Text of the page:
So why does it seem to me like it's so unlikely to happen in the near term? I've been thinking about the stakeholders in the issue and who among those stakeholders has the power. And my initial thinking has been that the power in the equation is stacked up against us. But that's based on my gut feelings, and the decade old experience I had working in for a Congressman involved in the health care reform debacle of 1993-94. It's time to think more critically about these assumptions, so I'd do a little thought exercise here today, sort of an informal stakeholder analysis. (Doesn't that sound like fun? C'mon, you know you love wonky exercises.) The key stakeholders I want to look at are consumers, providers, industry (insurers and pharma), and lawmakers.
More on the flip.
So who has the largest interest in this? We do. Consumers and, by extension, our employers who struggle to keep up with rising costs. Here's a good little assessment for 2004 from the Kaiser Family Foundation:
So why aren't consumers and businesses clammering for a single payer system? Right now they're at the mercy of the market manipulations of the pharmaceutical industry, medical equipment industry, and certainly the insurance industry. And here's the thing: we've been indoctrinated to believe that market forces will always result in healthy competition which will always result in the best price for the consumer. Unfortunately, the fact that this industry just doesn't fit that model hasn't seemed to sink in. People are still very wedded to the idea that a single payer system is tantamount to socialism, as well as to the notion that health care is inexoriably tied to employment. The other barrier as far as the consumer is concerned is how the system would be financed--or rather, what we call the system for financing--taxes. Never mind that the payroll tax for consumers and businesses would probably be a fraction of what they are currently paying in premiums, it's a tax. It's sending more of our hard-earned dollars to the government to mess up with. Which leads to the final big concern for the consumer. There is an inherent distrust of government in this populace. I think convincing them that a government agency is capable of effectively administering their health insurance is probably the most significant challenge. Even if you do get the majority of the people there, though, what about business? The Chamber of Commerce and National Federation of Independent Businesses seem pretty unlikely to embrace the idea. However, and this is a big however, a few more years of annual double digit cost increases for them might be enough to get them warmed up to the idea a bit.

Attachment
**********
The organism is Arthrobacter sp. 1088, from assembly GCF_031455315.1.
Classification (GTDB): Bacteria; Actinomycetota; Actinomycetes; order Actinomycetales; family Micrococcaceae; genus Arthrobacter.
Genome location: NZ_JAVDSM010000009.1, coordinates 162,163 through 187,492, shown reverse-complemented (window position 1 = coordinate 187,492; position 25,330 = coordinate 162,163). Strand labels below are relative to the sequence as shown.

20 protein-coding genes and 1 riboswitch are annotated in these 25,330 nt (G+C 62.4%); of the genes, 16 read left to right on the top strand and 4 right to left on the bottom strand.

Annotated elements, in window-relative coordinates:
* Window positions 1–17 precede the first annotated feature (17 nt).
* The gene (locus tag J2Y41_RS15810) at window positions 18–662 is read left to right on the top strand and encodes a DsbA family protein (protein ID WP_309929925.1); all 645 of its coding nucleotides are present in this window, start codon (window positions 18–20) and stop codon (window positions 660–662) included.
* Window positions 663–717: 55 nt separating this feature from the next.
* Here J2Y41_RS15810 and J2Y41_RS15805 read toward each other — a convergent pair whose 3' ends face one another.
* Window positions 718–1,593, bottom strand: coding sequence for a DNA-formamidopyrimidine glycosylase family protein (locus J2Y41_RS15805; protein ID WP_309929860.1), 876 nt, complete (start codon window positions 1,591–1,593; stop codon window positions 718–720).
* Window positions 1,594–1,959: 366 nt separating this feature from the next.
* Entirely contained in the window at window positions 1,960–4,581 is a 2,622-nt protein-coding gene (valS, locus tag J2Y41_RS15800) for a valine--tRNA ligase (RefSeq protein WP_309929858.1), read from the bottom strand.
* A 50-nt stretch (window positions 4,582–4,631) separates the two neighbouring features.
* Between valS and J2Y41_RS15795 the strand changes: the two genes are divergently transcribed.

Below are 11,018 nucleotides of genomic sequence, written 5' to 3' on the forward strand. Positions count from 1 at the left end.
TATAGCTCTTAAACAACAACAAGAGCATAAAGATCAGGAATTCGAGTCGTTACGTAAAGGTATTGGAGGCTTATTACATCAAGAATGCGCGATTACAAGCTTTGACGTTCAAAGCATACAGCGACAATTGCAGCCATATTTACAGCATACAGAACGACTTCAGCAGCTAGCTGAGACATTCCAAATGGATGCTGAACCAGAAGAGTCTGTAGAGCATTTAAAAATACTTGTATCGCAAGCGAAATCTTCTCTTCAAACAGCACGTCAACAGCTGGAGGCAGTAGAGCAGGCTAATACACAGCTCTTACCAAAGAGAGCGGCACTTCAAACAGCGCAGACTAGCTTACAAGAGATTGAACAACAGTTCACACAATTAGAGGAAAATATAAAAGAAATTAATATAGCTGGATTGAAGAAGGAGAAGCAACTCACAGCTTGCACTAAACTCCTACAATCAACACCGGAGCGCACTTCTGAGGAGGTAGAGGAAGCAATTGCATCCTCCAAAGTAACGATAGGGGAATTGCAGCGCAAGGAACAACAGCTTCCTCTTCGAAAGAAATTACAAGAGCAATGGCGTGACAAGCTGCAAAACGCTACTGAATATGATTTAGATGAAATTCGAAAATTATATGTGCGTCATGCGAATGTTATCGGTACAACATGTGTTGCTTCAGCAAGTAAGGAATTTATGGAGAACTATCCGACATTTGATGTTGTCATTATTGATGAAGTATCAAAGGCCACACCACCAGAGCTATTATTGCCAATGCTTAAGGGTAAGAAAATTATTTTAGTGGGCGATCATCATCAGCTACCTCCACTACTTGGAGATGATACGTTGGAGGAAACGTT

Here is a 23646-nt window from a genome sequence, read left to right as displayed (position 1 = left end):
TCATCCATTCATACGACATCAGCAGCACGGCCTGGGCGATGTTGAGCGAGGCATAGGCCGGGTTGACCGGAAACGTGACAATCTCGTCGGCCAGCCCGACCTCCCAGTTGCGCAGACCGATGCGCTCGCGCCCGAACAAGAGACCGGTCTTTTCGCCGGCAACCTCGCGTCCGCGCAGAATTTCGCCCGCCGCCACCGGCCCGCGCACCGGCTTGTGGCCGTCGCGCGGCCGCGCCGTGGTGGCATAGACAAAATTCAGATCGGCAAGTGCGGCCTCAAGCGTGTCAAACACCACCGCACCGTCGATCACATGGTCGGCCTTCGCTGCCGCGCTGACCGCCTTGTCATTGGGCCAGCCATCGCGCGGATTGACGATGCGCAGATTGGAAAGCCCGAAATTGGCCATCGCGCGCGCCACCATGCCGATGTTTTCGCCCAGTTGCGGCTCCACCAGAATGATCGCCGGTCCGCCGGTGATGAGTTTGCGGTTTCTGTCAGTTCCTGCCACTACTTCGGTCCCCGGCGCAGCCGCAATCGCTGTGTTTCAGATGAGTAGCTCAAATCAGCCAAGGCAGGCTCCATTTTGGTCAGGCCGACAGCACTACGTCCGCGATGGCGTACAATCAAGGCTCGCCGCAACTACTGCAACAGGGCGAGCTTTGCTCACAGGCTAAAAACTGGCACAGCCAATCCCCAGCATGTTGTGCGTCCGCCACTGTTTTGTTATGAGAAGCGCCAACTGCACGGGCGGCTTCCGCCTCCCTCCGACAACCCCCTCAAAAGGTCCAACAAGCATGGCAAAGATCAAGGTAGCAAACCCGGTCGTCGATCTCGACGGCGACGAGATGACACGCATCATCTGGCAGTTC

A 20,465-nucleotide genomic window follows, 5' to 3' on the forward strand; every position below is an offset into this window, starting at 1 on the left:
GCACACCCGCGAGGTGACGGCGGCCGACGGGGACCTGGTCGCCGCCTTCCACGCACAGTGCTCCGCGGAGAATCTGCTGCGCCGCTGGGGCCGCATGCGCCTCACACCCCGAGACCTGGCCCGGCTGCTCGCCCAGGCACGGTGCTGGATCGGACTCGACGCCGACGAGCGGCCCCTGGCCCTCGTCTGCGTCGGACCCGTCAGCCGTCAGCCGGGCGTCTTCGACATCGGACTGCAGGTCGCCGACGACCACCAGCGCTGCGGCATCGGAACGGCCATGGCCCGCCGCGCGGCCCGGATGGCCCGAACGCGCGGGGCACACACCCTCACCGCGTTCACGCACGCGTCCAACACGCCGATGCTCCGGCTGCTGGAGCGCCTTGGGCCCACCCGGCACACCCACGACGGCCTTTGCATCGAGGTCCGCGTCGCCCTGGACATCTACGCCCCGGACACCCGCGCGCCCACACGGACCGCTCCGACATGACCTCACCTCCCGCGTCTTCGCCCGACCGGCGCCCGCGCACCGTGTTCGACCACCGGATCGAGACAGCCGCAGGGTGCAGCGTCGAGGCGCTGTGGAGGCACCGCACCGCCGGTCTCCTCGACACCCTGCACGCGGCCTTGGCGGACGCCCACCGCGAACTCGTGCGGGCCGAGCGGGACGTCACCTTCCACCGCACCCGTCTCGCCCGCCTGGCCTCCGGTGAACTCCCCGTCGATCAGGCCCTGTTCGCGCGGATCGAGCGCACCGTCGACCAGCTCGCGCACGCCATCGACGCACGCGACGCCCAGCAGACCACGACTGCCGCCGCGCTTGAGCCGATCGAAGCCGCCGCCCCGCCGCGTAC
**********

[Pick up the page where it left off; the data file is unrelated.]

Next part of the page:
Okay, now to providers, defined for my purposes as physicians (as a loose term for all health care professionals). Here's where the stakes get pretty high, particularly for physicians. In a single payer model, fees are generally predetermined, and in fact physicians' salaries determined by the government. That thought has to be pretty terrifying to someone coming out of medical school--particularly in one of the specialities. I'm not saying that doctors are in it only for the money, but because of their many, many years of highly specialized and difficult education and training, they expect to be able to earn. There is a definite potential disincentive for people to go into medicine if there is a limit to what they can earn. Certainly not for all physicians, but undoubtedly for some.
On the other hand, the bureaucracy and the overhead for operating an office would decrease substantially. Imagine what it's like for your run of the mill doctor's office today. They probably deal with at least a half-dozen different insurance companies a day, not to mention Medicare and maybe Medicaid. Every company has different forms. Every company has different levels of payment for different treatments. Sorting all of that out takes time and takes human resources. Dealing with just one agency would certainly make life simpler for providers at that level. Does it outweigh the "self-determination" factor I pondered above? Probably yes, for some doctors.
Now we get to the real crux of the problem: the health care industry and the folks feeding at their trough--our lawmakers. It's a sick, symbiotic relationship that will be very hard to sever. Opensecrets.org provides a little bit of perspective here. The pharmaceutical and health products industry spent $14.5 million this election cycle (2/3 went to Republicans). The insurance industry spent $30.7 million (more than 2/3 to Republicans). These two industries spent more money when combined than any other sector in both the House Energy and Commerce Committee and the Senate Health, Education, and Labor Committee. A single payer health care system would effectively end the way these industries have been doing business all these years. Which would in turn dry up a significant source of income for many of our most prominent Members of Congress. Call me a cynic, but in my opinion, this is the singlemost significant force working against the adoption of a single payer health care system in the United States.
I do think there is probably some potential for a strong grassroots movement, particularly if it could be combined with the weight of business, to move the ball forward on this issue. But I also think that it's going to take a concerted public education effort to get that movement off the ground, and I think it's going to be a long, slow process. How we get started is a question for all you organizers out there. I'm certainly open to suggestions!